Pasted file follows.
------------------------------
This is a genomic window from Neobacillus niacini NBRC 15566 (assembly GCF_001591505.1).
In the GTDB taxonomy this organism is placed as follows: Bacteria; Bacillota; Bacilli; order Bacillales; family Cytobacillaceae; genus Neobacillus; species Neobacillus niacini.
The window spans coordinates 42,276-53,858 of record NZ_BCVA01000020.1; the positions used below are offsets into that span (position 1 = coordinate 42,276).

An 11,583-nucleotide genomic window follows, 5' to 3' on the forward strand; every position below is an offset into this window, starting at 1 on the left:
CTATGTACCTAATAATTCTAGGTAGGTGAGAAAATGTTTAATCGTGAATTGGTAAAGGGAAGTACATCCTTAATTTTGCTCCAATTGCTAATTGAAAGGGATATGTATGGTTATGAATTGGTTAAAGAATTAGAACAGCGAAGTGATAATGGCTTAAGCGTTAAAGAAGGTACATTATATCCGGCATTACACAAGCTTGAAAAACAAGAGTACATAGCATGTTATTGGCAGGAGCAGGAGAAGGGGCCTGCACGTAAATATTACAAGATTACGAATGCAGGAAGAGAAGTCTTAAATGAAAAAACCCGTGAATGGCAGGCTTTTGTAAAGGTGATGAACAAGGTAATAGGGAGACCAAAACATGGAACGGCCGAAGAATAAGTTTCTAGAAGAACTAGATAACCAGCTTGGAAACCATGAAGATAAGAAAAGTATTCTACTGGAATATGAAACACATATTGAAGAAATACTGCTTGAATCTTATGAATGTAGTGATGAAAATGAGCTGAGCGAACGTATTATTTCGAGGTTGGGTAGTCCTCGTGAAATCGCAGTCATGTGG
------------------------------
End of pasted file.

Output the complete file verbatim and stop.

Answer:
This is a genomic window from Neobacillus niacini NBRC 15566 (assembly GCF_001591505.1).
In the GTDB taxonomy this organism is placed as follows: Bacteria; Bacillota; Bacilli; order Bacillales; family Cytobacillaceae; genus Neobacillus; species Neobacillus niacini.
The window spans coordinates 42,276-53,858 of record NZ_BCVA01000020.1; the positions used below are offsets into that span (position 1 = coordinate 42,276).

An 11,583-nucleotide genomic window follows, 5' to 3' on the forward strand; every position below is an offset into this window, starting at 1 on the left:
CTATGTACCTAATAATTCTAGGTAGGTGAGAAAATGTTTAATCGTGAATTGGTAAAGGGAAGTACATCCTTAATTTTGCTCCAATTGCTAATTGAAAGGGATATGTATGGTTATGAATTGGTTAAAGAATTAGAACAGCGAAGTGATAATGGCTTAAGCGTTAAAGAAGGTACATTATATCCGGCATTACACAAGCTTGAAAAACAAGAGTACATAGCATGTTATTGGCAGGAGCAGGAGAAGGGGCCTGCACGTAAATATTACAAGATTACGAATGCAGGAAGAGAAGTCTTAAATGAAAAAACCCGTGAATGGCAGGCTTTTGTAAAGGTGATGAACAAGGTAATAGGGAGACCAAAACATGGAACGGCCGAAGAATAAGTTTCTAGAAGAACTAGATAACCAGCTTGGAAACCATGAAGATAAGAAAAGTATTCTACTGGAATATGAAACACATATTGAAGAAATACTGCTTGAATCTTATGAATGTAGTGATGAAAATGAGCTGAGCGAACGTATTATTTCGAGGTTGGGTAGTCCTCGTGAAATCGCAGTCATGTGG